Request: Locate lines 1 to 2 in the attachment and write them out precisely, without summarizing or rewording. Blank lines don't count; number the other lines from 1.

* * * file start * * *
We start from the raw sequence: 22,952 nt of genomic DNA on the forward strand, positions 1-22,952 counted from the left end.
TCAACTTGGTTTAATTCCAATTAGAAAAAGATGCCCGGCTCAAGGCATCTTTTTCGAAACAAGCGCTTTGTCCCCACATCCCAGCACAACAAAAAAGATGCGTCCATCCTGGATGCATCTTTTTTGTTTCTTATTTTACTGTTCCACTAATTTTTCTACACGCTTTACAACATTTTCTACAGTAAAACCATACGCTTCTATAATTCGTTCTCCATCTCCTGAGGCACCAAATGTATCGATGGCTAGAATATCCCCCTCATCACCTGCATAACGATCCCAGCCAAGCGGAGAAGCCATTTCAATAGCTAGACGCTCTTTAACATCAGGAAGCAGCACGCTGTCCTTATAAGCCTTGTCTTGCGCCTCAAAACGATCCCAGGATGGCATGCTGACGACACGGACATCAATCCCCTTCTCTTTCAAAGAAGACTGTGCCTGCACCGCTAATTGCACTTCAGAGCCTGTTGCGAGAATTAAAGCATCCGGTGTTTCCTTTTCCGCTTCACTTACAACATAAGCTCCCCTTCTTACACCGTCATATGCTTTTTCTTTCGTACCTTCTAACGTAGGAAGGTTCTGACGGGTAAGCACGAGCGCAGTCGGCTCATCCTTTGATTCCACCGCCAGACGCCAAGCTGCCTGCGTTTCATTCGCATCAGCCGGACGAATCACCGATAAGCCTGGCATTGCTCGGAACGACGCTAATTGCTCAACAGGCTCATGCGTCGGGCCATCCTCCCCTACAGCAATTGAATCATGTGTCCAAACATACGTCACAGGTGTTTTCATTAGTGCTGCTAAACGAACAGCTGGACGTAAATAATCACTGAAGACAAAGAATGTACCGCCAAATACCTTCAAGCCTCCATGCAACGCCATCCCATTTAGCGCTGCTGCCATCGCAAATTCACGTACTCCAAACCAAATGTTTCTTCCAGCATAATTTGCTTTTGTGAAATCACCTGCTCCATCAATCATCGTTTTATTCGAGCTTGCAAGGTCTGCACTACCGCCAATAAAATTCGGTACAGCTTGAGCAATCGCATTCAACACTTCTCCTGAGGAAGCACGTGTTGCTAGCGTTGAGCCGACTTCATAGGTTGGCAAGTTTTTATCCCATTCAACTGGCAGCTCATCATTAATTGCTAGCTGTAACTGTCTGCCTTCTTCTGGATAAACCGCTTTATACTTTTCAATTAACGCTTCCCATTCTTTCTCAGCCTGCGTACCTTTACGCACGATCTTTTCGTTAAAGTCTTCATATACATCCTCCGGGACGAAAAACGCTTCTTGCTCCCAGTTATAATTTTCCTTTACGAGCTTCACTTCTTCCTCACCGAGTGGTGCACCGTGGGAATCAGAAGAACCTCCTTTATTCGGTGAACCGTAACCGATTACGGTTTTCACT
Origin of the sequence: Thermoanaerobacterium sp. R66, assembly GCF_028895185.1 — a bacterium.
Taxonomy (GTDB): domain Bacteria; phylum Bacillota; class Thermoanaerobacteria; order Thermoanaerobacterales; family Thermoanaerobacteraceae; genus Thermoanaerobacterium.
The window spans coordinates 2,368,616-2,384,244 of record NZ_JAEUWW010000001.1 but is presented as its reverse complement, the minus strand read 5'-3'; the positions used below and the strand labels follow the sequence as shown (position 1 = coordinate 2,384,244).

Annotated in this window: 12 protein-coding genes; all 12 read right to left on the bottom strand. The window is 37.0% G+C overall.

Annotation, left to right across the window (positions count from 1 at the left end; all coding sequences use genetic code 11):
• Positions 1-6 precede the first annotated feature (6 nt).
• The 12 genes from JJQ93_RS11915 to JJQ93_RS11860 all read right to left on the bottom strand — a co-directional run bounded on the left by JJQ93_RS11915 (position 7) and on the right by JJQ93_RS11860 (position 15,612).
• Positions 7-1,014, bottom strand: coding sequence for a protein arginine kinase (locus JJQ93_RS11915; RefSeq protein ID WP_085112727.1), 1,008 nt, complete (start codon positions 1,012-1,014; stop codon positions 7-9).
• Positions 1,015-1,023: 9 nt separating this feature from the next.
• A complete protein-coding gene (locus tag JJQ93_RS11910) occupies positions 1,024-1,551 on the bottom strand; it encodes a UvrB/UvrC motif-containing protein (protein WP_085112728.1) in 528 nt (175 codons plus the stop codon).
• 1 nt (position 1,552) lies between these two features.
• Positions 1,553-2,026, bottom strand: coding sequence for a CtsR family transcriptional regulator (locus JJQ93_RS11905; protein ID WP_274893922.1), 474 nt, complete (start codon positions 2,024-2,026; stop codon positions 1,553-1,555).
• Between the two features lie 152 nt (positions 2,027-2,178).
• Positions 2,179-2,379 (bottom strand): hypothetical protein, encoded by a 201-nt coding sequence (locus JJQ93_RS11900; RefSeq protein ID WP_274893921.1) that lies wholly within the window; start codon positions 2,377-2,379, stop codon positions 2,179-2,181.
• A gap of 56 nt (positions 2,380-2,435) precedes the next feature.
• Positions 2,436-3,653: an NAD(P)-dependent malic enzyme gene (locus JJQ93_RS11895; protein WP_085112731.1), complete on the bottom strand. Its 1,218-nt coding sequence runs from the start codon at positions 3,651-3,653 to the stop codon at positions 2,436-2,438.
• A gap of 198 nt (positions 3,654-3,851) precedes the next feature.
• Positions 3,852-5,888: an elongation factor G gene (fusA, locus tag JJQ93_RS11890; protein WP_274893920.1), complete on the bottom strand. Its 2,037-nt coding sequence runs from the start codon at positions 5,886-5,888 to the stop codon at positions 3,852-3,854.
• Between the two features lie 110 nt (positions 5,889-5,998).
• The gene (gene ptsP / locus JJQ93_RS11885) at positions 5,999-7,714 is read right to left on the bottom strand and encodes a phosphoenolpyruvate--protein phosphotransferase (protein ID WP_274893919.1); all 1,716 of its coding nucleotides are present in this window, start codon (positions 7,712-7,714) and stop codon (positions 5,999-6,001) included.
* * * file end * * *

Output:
We start from the raw sequence: 22,952 nt of genomic DNA on the forward strand, positions 1-22,952 counted from the left end.
TCAACTTGGTTTAATTCCAATTAGAAAAAGATGCCCGGCTCAAGGCATCTTTTTCGAAACAAGCGCTTTGTCCCCACATCCCAGCACAACAAAAAAGATGCGTCCATCCTGGATGCATCTTTTTTGTTTCTTATTTTACTGTTCCACTAATTTTTCTACACGCTTTACAACATTTTCTACAGTAAAACCATACGCTTCTATAATTCGTTCTCCATCTCCTGAGGCACCAAATGTATCGATGGCTAGAATATCCCCCTCATCACCTGCATAACGATCCCAGCCAAGCGGAGAAGCCATTTCAATAGCTAGACGCTCTTTAACATCAGGAAGCAGCACGCTGTCCTTATAAGCCTTGTCTTGCGCCTCAAAACGATCCCAGGATGGCATGCTGACGACACGGACATCAATCCCCTTCTCTTTCAAAGAAGACTGTGCCTGCACCGCTAATTGCACTTCAGAGCCTGTTGCGAGAATTAAAGCATCCGGTGTTTCCTTTTCCGCTTCACTTACAACATAAGCTCCCCTTCTTACACCGTCATATGCTTTTTCTTTCGTACCTTCTAACGTAGGAAGGTTCTGACGGGTAAGCACGAGCGCAGTCGGCTCATCCTTTGATTCCACCGCCAGACGCCAAGCTGCCTGCGTTTCATTCGCATCAGCCGGACGAATCACCGATAAGCCTGGCATTGCTCGGAACGACGCTAATTGCTCAACAGGCTCATGCGTCGGGCCATCCTCCCCTACAGCAATTGAATCATGTGTCCAAACATACGTCACAGGTGTTTTCATTAGTGCTGCTAAACGAACAGCTGGACGTAAATAATCACTGAAGACAAAGAATGTACCGCCAAATACCTTCAAGCCTCCATGCAACGCCATCCCATTTAGCGCTGCTGCCATCGCAAATTCACGTACTCCAAACCAAATGTTTCTTCCAGCATAATTTGCTTTTGTGAAATCACCTGCTCCATCAATCATCGTTTTATTCGAGCTTGCAAGGTCTGCACTACCGCCAATAAAATTCGGTACAGCTTGAGCAATCGCATTCAACACTTCTCCTGAGGAAGCACGTGTTGCTAGCGTTGAGCCGACTTCATAGGTTGGCAAGTTTTTATCCCATTCAACTGGCAGCTCATCATTAATTGCTAGCTGTAACTGTCTGCCTTCTTCTGGATAAACCGCTTTATACTTTTCAATTAACGCTTCCCATTCTTTCTCAGCCTGCGTACCTTTACGCACGATCTTTTCGTTAAAGTCTTCATATACATCCTCCGGGACGAAAAACGCTTCTTGCTCCCAGTTATAATTTTCCTTTACGAGCTTCACTTCTTCCTCACCGAGTGGTGCACCGTGGGAATCAGAAGAACCTCCTTTATTCGGTGAACCGTAACCGATTACGGTTTTCACT